Without incurring a single time penalty, Fox delivered a master class with a technically perfect run and finished three seconds clear to grab a historic C1 gold, in what has been described as one of Australia’s greatest ever Olympic performances.

After the Tokyo Games, Jess went onto compete in the remainder of the World Cup season, as well as the World Championships in Slovakia. 

Jess secured the overall World Cup title in K1, and finished the 2021 season winning gold in the new multi-race Extreme Slalom K1 event, her eighth individual world championship title – a remarkable feat considering it was only the third time she has contested the event.

With only three years to go until the Paris 2024 Olympics, Jess hopes to not only defend her Olympic C1 crown at the Games, but also claim the ever-elusive K1 gold. And with Extreme Slalom now also set to make its debut at the Paris Games, Jess could be chasing a historic three gold medals in France.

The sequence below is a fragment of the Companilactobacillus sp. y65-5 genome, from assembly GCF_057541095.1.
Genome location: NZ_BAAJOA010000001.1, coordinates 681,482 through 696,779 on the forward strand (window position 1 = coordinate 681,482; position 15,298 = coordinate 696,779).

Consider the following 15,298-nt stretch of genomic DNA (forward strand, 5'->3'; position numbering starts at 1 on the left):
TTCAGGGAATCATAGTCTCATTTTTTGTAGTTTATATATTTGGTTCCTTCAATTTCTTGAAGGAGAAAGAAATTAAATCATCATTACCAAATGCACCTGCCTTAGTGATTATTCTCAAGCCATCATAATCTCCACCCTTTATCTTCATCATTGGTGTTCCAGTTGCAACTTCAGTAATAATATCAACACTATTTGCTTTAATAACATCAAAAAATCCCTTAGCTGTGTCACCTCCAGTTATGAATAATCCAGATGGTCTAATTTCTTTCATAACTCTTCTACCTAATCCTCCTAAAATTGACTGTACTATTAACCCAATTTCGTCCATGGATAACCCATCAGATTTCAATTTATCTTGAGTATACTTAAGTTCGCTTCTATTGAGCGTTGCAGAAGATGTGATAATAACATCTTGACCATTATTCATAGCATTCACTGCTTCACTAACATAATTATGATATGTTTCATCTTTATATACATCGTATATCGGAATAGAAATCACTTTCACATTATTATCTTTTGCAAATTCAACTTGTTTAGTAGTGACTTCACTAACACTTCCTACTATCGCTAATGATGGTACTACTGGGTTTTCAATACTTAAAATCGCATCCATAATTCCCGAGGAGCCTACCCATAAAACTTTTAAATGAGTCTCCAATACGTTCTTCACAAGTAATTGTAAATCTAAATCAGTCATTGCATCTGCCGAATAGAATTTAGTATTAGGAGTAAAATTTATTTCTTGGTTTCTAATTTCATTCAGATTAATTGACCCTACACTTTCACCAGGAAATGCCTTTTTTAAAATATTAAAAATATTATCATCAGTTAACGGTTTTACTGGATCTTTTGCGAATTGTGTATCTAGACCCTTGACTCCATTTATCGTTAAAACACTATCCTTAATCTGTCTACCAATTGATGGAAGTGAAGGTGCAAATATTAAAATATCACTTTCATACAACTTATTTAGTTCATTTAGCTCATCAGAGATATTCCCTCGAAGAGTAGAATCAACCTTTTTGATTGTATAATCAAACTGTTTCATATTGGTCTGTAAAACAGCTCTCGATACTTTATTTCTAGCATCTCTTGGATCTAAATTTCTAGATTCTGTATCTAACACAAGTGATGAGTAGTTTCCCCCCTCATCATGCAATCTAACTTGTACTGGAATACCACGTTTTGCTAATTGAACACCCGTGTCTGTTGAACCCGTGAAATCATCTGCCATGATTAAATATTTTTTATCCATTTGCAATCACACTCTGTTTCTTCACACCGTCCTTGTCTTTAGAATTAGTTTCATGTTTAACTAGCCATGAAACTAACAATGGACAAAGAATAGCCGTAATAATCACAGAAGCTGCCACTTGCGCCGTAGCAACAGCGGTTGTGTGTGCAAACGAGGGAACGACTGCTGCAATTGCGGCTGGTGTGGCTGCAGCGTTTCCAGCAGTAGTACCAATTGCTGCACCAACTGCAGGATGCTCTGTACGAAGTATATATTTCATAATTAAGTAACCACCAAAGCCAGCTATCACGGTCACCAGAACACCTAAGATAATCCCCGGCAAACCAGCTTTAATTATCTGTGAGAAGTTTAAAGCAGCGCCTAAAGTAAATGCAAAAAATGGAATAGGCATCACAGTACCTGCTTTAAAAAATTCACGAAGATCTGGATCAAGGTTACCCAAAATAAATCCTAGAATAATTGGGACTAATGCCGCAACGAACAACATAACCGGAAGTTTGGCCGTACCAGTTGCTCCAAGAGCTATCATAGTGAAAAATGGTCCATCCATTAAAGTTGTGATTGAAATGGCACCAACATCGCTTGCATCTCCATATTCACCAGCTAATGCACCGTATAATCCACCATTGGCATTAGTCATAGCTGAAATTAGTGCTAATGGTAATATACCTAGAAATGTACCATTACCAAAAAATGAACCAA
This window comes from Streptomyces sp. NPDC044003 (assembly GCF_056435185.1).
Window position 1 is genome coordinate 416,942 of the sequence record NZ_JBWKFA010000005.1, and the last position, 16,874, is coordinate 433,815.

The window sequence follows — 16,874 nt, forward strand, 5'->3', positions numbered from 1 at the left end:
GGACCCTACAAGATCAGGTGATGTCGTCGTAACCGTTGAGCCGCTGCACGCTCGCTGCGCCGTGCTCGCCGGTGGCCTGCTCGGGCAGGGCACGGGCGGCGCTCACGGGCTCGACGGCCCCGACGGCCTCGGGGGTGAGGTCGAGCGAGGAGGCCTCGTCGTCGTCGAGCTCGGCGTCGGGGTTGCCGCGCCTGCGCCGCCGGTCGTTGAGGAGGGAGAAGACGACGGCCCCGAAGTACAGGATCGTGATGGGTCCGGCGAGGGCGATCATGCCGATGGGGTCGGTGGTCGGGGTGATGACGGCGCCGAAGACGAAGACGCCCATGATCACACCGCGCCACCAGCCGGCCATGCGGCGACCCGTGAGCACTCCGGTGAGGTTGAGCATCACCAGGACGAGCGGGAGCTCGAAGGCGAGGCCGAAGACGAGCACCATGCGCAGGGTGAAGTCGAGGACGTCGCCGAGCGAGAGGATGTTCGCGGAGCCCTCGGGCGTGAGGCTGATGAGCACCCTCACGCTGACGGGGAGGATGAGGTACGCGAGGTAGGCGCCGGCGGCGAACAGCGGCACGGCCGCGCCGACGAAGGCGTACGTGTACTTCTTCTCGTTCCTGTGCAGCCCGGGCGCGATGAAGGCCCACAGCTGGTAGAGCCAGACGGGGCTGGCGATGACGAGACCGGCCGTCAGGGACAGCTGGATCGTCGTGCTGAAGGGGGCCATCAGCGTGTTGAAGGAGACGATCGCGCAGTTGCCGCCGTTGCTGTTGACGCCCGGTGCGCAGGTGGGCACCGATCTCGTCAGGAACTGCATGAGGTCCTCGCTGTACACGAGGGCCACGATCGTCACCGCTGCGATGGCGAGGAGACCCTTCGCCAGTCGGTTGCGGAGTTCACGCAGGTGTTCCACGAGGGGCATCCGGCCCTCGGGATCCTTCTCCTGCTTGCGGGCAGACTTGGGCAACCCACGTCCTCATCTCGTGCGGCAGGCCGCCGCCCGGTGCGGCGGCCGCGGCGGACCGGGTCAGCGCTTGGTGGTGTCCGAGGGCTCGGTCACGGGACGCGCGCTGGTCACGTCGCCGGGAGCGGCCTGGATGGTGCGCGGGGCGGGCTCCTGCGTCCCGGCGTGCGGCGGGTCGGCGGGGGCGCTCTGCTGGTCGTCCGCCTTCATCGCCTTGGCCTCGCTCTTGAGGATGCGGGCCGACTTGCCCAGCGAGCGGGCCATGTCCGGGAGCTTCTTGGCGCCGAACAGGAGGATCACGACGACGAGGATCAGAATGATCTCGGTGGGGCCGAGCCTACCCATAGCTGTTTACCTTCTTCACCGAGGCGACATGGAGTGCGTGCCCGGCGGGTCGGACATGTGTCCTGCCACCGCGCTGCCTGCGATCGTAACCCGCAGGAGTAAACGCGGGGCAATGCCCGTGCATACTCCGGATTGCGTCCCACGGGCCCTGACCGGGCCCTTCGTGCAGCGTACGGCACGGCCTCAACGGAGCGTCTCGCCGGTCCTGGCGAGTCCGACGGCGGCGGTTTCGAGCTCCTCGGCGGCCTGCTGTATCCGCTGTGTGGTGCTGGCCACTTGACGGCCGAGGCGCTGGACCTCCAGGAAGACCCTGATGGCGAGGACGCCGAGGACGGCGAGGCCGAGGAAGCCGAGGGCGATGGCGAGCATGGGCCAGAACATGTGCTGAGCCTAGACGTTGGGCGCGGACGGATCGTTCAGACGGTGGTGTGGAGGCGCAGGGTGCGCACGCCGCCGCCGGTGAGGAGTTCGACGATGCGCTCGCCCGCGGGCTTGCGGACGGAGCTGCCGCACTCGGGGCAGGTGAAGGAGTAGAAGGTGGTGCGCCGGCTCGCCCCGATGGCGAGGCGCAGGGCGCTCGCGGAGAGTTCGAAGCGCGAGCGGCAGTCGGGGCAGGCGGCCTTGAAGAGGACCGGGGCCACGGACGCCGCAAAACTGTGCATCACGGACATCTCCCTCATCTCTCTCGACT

In the meantime, Jess resumes competing on the World Cup circuit and looks to maintain a dominance befitting the best paddler of all time.


Key Achievements


35 x World Cup gold medals

8 x World Championship titles

4 x Olympic medals

Australian Junior Canoeist of the Year

Finalist AIS Junior Athlete of the Year

WSAS Winner of the Foundation Scholarship


Bronze at World Championships — C1

2nd Overall World Cup — K1

Youth Olympic Champion — K1

Junior World Champion — C1 & K1


World Cup Champion — C1


London Olympic Games: Silver - C1

Junior World Champion - K1, C1 & C1 team

2nd place Australian Open - K1

World Cup Champion - C1

1st place at Australian Open - C1

2nd place Oceania Championship - K1